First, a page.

How You Can Find The Best Place To Stay in Melaka or Anywhere… On A Shoestring
November 29, 2009 § Leave a comment
picture by spooneater
Eight Jalan Tukang Emas might easily be overlooked by passer-bys and tourists visiting Chinatown in Melaka. The one attraction why people come here is for the food. Old Melaka is a food haven. Chicken rice balls: Rice spheres which are a variation of the famous Hainanese dish, and the local take on the ever-popular curry noodle dish: Laksa. As such, most of the traditional shophouses in the Chinatown area have in some way or another profited from the throngs of visitors who want a taste of Melaka’s culinary delights. The antique stores that stock junk from the town’s colonial past, Chinese temples, and budget hostels, all share the same architecture as 8 Jalan Tukang Emas.
Eight Jalan Tukang Emas looks just like yet another shophouse along this street, apart from its periwinkle blue painted shutters. Its fame and recognition amongst budget travelers as one of the best hostels in Melaka should remain visually obscured by every other shophouse in Chinatown is indeed a curiosity. For fame and success amongst these little businesses in Chinatown seems to always have to do with spectacular neon lighted displays, ridiculously long queues that somehow signify shop popularity, and painstakingly restored multicolor Peranakan decor.
As it happens, I spent two days and a night at 8 Jalan Tukang Emas, better known as the “Jalan Jalan” guesthouse. I seemed to have spent more time enjoying its home-away-from home comforts, rather than exploring the streets of Melaka’s old quarter. I am fascinated by its tranquil inner garden courtyard, and the rows of bicycles lined up in front of its front shutters, ready for rent at RM 6 per day…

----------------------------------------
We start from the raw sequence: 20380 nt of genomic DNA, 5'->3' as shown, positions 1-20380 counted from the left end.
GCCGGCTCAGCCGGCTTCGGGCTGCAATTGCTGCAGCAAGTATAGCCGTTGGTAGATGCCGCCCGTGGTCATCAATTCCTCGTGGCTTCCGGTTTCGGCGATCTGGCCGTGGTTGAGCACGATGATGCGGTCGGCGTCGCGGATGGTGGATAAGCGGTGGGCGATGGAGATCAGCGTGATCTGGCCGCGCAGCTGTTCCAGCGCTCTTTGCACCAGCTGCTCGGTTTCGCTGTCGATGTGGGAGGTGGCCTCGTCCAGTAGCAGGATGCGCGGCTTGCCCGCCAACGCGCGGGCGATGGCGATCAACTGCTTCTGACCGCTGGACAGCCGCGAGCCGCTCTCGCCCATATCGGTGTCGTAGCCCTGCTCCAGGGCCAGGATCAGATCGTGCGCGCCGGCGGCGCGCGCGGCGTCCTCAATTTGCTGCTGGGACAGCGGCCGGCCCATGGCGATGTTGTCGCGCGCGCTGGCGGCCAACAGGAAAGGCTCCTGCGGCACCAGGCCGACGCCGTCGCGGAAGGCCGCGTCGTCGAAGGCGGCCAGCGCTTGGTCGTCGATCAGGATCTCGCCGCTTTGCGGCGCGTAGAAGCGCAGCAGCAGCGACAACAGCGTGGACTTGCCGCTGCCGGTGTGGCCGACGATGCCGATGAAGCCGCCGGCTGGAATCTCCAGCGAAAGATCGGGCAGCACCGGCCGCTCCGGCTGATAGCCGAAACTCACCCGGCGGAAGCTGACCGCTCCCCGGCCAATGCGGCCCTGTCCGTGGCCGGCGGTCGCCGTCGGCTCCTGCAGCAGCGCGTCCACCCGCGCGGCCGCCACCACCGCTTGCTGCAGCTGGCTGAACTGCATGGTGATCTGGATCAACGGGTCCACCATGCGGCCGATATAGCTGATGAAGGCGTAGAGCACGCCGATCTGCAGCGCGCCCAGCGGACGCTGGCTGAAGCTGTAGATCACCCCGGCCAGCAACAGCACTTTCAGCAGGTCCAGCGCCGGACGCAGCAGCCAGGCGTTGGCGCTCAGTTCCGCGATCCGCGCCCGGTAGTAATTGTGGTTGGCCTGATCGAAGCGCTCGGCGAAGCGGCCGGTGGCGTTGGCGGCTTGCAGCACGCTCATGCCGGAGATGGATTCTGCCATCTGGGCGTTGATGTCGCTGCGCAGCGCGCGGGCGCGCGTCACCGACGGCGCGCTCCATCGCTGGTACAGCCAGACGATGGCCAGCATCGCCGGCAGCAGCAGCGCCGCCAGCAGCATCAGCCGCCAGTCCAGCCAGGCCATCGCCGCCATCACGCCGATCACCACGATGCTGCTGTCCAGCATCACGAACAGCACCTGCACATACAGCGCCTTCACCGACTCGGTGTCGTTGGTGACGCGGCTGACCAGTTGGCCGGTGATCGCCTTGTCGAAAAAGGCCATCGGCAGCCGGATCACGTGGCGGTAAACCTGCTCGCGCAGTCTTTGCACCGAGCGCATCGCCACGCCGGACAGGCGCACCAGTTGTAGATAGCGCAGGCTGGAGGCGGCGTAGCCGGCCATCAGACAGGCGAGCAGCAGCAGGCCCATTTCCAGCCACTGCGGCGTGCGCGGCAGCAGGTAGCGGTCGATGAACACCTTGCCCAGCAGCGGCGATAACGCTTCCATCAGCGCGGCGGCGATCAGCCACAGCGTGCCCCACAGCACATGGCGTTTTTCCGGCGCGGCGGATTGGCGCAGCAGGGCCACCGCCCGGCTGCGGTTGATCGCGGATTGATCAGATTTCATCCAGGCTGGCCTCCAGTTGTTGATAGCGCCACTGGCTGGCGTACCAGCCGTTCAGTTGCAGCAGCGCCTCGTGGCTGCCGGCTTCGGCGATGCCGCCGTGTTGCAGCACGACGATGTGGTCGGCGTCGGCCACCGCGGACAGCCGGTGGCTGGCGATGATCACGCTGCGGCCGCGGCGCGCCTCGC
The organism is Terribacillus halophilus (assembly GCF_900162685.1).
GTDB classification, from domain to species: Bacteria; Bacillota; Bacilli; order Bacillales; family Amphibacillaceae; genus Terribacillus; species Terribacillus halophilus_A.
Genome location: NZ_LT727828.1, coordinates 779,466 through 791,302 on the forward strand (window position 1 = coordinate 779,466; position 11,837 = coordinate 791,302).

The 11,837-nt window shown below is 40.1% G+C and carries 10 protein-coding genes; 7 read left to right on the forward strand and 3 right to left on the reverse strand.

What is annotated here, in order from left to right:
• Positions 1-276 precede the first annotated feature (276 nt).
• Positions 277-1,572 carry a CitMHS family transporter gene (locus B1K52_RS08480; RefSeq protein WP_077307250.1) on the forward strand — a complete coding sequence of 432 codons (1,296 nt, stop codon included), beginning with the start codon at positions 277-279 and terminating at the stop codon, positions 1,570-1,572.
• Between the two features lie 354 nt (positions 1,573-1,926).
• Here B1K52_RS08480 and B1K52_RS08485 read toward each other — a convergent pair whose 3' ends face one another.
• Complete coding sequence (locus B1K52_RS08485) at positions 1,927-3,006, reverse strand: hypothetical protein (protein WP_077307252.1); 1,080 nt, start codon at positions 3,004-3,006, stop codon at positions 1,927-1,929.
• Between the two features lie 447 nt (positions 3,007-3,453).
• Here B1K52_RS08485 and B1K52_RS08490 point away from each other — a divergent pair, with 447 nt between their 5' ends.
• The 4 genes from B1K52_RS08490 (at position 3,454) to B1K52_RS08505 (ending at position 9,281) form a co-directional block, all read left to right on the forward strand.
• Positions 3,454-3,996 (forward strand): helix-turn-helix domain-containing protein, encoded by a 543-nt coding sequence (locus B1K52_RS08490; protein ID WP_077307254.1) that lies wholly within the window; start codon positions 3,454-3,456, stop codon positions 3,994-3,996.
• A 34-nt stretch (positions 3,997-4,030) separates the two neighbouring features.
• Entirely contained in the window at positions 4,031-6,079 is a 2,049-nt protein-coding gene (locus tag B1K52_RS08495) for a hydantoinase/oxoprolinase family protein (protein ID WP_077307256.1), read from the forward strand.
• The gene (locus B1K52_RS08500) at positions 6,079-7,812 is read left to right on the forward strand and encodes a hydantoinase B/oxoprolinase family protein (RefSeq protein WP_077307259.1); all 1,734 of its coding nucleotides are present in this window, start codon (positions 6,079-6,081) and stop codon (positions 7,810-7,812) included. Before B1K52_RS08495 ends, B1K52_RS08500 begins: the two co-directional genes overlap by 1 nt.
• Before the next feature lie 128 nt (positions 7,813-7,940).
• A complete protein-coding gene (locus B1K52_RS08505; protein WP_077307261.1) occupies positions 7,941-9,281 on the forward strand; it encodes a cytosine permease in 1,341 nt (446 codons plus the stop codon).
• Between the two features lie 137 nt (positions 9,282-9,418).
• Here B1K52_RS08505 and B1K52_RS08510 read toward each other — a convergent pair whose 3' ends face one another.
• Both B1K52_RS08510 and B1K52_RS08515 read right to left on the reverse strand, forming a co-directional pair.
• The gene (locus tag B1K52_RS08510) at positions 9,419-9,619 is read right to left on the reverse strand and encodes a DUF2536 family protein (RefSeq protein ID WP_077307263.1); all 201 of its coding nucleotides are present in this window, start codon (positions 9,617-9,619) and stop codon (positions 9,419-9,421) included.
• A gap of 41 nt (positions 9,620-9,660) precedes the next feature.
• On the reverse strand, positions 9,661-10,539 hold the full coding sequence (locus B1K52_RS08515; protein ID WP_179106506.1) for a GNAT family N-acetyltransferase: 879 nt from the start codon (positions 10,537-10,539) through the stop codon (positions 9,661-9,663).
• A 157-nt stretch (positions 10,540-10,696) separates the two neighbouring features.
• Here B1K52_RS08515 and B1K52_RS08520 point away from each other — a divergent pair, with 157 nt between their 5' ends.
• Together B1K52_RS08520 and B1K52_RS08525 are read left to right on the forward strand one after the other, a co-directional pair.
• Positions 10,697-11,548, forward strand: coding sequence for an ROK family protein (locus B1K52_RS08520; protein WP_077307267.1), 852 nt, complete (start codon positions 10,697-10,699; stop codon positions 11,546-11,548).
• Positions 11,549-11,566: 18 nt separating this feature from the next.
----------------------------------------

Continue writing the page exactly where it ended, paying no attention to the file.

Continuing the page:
The hostel was rather relaxing. It took me a long time to remove myself from the feeling of being at home, and on the most basic level, I never have, and never will. There is no homely hostel like one that is a home, no garden like a garden an inner garden that entices you with the sound of trickling water that seemed to bring a hot day down to a cool one. I have never experienced any hostel atmosphere as welcoming, that will always be facilitated by its hostel-keeper Sam.
What are some of the resources I used to find this home away from home?
If buying a copy of Lonely Planet for a weekend shoestring budget getaway makes no sense for you, there are plenty of resources online.
Trip advisor is possibly the most user-friendly travel resource search engine available, and that’s how many fellow travelers in Melaka found Jalan Jalan.
Hostelworld gives annual awards to the best hostels around the world, and have been visited by its staff that does personal reviews of the places. Jalan Jalan has won awards for “best staff” and “best cleanliness”.
If you’ve got questions about a destination, chances are someone might have already asked, and gotten answers about it on Lonely Planet’s Thorn Tree forum. Great for checking out transport options, and potential scams in specific locations too.
Crowdsourcing at its best. The most popular social-bookmarking site can give you the best options for cheap and popular lodgings. See what others have favored in the cities you wish to visit.
Apart from surfing on other’s couches, CSers can provide good information about the best hostels in their area. Sign up and ask around!
A combination of the results from the websites above should give you some of the best hostels available in a city. Do you have any other resources to recommend?